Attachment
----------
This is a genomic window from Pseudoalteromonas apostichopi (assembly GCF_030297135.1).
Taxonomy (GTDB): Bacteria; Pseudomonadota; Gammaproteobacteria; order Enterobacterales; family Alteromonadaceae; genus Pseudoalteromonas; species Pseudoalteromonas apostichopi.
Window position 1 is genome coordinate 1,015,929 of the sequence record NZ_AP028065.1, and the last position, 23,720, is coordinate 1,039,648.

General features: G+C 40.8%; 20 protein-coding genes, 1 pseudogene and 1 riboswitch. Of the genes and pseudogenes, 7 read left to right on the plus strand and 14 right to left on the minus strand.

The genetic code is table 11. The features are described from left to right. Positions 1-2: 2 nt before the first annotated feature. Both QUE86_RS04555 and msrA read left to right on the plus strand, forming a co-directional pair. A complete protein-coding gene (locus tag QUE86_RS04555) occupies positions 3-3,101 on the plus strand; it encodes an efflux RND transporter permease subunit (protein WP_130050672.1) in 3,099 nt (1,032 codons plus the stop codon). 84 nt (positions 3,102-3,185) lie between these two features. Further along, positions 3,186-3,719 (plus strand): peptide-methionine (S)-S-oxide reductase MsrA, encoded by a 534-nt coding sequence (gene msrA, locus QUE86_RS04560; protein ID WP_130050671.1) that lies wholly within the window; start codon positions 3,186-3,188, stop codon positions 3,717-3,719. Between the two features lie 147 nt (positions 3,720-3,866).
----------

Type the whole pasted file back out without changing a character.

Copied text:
This is a genomic window from Pseudoalteromonas apostichopi (assembly GCF_030297135.1).
Taxonomy (GTDB): Bacteria; Pseudomonadota; Gammaproteobacteria; order Enterobacterales; family Alteromonadaceae; genus Pseudoalteromonas; species Pseudoalteromonas apostichopi.
Window position 1 is genome coordinate 1,015,929 of the sequence record NZ_AP028065.1, and the last position, 23,720, is coordinate 1,039,648.

General features: G+C 40.8%; 20 protein-coding genes, 1 pseudogene and 1 riboswitch. Of the genes and pseudogenes, 7 read left to right on the plus strand and 14 right to left on the minus strand.

The genetic code is table 11. The features are described from left to right. Positions 1-2: 2 nt before the first annotated feature. Both QUE86_RS04555 and msrA read left to right on the plus strand, forming a co-directional pair. A complete protein-coding gene (locus tag QUE86_RS04555) occupies positions 3-3,101 on the plus strand; it encodes an efflux RND transporter permease subunit (protein WP_130050672.1) in 3,099 nt (1,032 codons plus the stop codon). 84 nt (positions 3,102-3,185) lie between these two features. Further along, positions 3,186-3,719 (plus strand): peptide-methionine (S)-S-oxide reductase MsrA, encoded by a 534-nt coding sequence (gene msrA, locus QUE86_RS04560; protein ID WP_130050671.1) that lies wholly within the window; start codon positions 3,186-3,188, stop codon positions 3,717-3,719. Between the two features lie 147 nt (positions 3,720-3,866).